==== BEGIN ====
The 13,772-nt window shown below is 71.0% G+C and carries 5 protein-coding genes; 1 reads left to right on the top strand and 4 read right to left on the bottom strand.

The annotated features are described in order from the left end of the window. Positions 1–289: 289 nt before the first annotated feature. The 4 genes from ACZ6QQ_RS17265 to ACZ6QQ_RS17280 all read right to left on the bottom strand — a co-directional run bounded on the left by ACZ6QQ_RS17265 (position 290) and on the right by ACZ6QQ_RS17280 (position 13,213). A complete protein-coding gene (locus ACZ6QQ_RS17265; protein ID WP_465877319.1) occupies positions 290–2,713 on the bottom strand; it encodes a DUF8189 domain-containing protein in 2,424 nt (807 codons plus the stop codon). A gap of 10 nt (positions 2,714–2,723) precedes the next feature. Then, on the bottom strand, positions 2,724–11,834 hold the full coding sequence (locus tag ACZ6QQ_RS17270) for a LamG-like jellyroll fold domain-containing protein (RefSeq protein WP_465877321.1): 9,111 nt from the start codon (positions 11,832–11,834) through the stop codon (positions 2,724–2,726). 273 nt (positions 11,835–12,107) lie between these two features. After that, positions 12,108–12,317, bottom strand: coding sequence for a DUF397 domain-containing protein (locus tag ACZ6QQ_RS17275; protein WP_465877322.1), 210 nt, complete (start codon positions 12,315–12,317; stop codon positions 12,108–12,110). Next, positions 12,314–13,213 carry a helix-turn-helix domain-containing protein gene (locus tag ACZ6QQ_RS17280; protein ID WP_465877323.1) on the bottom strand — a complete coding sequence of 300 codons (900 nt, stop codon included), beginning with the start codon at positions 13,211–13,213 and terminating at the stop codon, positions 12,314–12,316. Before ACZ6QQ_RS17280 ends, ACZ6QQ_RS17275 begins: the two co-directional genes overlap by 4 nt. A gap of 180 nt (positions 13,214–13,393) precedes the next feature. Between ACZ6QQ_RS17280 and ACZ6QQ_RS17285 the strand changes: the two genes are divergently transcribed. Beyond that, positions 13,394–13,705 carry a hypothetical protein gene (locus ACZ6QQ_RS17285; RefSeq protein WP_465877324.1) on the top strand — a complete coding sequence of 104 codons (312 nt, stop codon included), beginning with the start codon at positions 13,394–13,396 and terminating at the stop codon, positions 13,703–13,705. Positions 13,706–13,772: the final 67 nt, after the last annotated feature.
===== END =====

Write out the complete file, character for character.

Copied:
The 13,772-nt window shown below is 71.0% G+C and carries 5 protein-coding genes; 1 reads left to right on the top strand and 4 read right to left on the bottom strand.

The annotated features are described in order from the left end of the window. Positions 1–289: 289 nt before the first annotated feature. The 4 genes from ACZ6QQ_RS17265 to ACZ6QQ_RS17280 all read right to left on the bottom strand — a co-directional run bounded on the left by ACZ6QQ_RS17265 (position 290) and on the right by ACZ6QQ_RS17280 (position 13,213). A complete protein-coding gene (locus ACZ6QQ_RS17265; protein ID WP_465877319.1) occupies positions 290–2,713 on the bottom strand; it encodes a DUF8189 domain-containing protein in 2,424 nt (807 codons plus the stop codon). A gap of 10 nt (positions 2,714–2,723) precedes the next feature. Then, on the bottom strand, positions 2,724–11,834 hold the full coding sequence (locus tag ACZ6QQ_RS17270) for a LamG-like jellyroll fold domain-containing protein (RefSeq protein WP_465877321.1): 9,111 nt from the start codon (positions 11,832–11,834) through the stop codon (positions 2,724–2,726). 273 nt (positions 11,835–12,107) lie between these two features. After that, positions 12,108–12,317, bottom strand: coding sequence for a DUF397 domain-containing protein (locus tag ACZ6QQ_RS17275; protein WP_465877322.1), 210 nt, complete (start codon positions 12,315–12,317; stop codon positions 12,108–12,110). Next, positions 12,314–13,213 carry a helix-turn-helix domain-containing protein gene (locus tag ACZ6QQ_RS17280; protein ID WP_465877323.1) on the bottom strand — a complete coding sequence of 300 codons (900 nt, stop codon included), beginning with the start codon at positions 13,211–13,213 and terminating at the stop codon, positions 12,314–12,316. Before ACZ6QQ_RS17280 ends, ACZ6QQ_RS17275 begins: the two co-directional genes overlap by 4 nt. A gap of 180 nt (positions 13,214–13,393) precedes the next feature. Between ACZ6QQ_RS17280 and ACZ6QQ_RS17285 the strand changes: the two genes are divergently transcribed. Beyond that, positions 13,394–13,705 carry a hypothetical protein gene (locus ACZ6QQ_RS17285; RefSeq protein WP_465877324.1) on the top strand — a complete coding sequence of 104 codons (312 nt, stop codon included), beginning with the start codon at positions 13,394–13,396 and terminating at the stop codon, positions 13,703–13,705. Positions 13,706–13,772: the final 67 nt, after the last annotated feature.